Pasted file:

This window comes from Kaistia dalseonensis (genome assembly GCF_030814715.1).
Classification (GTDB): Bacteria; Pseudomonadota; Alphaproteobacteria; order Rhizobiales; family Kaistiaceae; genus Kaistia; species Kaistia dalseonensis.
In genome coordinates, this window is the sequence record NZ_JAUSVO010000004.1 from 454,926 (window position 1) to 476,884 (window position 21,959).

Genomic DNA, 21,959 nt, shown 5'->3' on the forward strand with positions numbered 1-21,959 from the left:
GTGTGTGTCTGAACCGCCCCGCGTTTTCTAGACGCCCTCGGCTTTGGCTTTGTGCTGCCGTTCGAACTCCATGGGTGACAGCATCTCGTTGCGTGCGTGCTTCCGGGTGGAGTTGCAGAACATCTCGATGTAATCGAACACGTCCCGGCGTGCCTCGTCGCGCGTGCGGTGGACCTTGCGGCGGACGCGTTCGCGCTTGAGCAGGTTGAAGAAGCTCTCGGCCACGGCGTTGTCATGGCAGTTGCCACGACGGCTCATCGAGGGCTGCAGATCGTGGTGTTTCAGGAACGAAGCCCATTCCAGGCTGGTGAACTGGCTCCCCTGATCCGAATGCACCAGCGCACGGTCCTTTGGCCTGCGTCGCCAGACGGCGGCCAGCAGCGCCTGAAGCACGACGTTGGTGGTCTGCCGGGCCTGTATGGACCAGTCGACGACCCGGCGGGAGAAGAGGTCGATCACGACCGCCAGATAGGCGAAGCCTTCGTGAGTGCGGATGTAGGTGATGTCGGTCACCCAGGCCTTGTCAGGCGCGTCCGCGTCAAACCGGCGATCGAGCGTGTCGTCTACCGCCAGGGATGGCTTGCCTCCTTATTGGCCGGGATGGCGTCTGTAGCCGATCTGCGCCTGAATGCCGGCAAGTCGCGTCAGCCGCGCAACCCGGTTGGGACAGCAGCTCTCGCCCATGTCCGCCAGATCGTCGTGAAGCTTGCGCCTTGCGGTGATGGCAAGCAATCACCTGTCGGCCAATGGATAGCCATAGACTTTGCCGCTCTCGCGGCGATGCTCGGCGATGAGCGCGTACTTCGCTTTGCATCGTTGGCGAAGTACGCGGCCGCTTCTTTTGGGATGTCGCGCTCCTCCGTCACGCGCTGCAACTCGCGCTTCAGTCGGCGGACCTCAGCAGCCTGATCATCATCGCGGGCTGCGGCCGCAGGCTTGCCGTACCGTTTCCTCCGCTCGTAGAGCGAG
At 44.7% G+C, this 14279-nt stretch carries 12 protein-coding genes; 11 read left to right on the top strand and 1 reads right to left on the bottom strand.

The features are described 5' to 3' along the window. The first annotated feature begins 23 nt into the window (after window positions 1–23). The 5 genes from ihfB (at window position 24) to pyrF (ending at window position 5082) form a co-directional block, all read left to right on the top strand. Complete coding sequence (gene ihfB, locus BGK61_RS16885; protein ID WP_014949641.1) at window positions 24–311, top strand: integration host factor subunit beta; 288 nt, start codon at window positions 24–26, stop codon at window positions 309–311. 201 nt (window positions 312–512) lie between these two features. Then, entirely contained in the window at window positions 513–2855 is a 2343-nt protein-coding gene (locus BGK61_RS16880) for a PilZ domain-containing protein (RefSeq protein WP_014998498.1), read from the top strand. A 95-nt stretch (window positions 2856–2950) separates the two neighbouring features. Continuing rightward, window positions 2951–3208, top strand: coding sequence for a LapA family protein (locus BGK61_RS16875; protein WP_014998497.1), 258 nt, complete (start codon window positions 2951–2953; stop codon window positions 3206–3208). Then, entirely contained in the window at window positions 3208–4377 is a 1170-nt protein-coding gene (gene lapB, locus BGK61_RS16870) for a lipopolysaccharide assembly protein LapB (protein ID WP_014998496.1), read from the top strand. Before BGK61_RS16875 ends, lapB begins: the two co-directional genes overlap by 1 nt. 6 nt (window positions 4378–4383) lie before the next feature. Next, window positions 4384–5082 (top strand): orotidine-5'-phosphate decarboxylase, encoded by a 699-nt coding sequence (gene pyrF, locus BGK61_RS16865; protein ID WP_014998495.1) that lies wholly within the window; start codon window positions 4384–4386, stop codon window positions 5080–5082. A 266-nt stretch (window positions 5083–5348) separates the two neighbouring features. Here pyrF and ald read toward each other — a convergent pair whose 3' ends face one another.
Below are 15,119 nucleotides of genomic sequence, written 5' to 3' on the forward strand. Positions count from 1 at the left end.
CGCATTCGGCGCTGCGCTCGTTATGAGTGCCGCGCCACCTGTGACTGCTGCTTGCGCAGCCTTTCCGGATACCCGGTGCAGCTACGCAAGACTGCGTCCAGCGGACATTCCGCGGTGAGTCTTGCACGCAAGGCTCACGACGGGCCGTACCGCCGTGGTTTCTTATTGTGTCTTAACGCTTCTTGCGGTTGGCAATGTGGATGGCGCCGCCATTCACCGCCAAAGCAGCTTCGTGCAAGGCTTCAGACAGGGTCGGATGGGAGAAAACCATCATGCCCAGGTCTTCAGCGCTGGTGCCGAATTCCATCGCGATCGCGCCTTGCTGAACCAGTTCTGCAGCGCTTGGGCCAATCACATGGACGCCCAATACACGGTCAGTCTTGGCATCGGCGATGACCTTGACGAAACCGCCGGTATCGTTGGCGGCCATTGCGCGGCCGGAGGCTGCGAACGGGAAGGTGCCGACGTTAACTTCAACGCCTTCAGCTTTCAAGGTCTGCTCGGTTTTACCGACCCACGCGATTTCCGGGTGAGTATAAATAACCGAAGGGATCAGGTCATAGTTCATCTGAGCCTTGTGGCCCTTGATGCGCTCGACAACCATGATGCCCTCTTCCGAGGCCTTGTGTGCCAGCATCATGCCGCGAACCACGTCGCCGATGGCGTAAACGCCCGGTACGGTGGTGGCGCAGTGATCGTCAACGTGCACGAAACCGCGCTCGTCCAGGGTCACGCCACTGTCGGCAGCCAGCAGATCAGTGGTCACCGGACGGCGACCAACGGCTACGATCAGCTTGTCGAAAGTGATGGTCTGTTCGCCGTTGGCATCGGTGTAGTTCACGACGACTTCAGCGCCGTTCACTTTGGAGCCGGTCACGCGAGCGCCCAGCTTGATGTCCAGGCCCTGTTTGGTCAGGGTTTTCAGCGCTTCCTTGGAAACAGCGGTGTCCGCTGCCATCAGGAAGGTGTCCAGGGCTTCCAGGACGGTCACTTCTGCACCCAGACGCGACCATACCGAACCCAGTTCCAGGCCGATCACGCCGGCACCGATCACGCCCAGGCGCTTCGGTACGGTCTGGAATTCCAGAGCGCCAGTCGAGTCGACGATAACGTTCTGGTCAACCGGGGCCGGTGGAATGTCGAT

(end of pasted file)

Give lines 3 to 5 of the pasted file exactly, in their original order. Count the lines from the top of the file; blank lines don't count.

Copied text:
In genome coordinates, this window is the sequence record NZ_JAUSVO010000004.1 from 454,926 (window position 1) to 476,884 (window position 21,959).

Genomic DNA, 21,959 nt, shown 5'->3' on the forward strand with positions numbered 1-21,959 from the left:
GTGTGTGTCTGAACCGCCCCGCGTTTTCTAGACGCCCTCGGCTTTGGCTTTGTGCTGCCGTTCGAACTCCATGGGTGACAGCATCTCGTTGCGTGCGTGCTTCCGGGTGGAGTTGCAGAACATCTCGATGTAATCGAACACGTCCCGGCGTGCCTCGTCGCGCGTGCGGTGGACCTTGCGGCGGACGCGTTCGCGCTTGAGCAGGTTGAAGAAGCTCTCGGCCACGGCGTTGTCATGGCAGTTGCCACGACGGCTCATCGAGGGCTGCAGATCGTGGTGTTTCAGGAACGAAGCCCATTCCAGGCTGGTGAACTGGCTCCCCTGATCCGAATGCACCAGCGCACGGTCCTTTGGCCTGCGTCGCCAGACGGCGGCCAGCAGCGCCTGAAGCACGACGTTGGTGGTCTGCCGGGCCTGTATGGACCAGTCGACGACCCGGCGGGAGAAGAGGTCGATCACGACCGCCAGATAGGCGAAGCCTTCGTGAGTGCGGATGTAGGTGATGTCGGTCACCCAGGCCTTGTCAGGCGCGTCCGCGTCAAACCGGCGATCGAGCGTGTCGTCTACCGCCAGGGATGGCTTGCCTCCTTATTGGCCGGGATGGCGTCTGTAGCCGATCTGCGCCTGAATGCCGGCAAGTCGCGTCAGCCGCGCAACCCGGTTGGGACAGCAGCTCTCGCCCATGTCCGCCAGATCGTCGTGAAGCTTGCGCCTTGCGGTGATGGCAAGCAATCACCTGTCGGCCAATGGATAGCCATAGACTTTGCCGCTCTCGCGGCGATGCTCGGCGATGAGCGCGTACTTCGCTTTGCATCGTTGGCGAAGTACGCGGCCGCTTCTTTTGGGATGTCGCGCTCCTCCGTCACGCGCTGCAACTCGCGCTTCAGTCGGCGGACCTCAGCAGCCTGATCATCATCGCGGGCTGCGGCCGCAGGCTTGCCGTACCGTTTCCTCCGCTCGTAGAGCGAG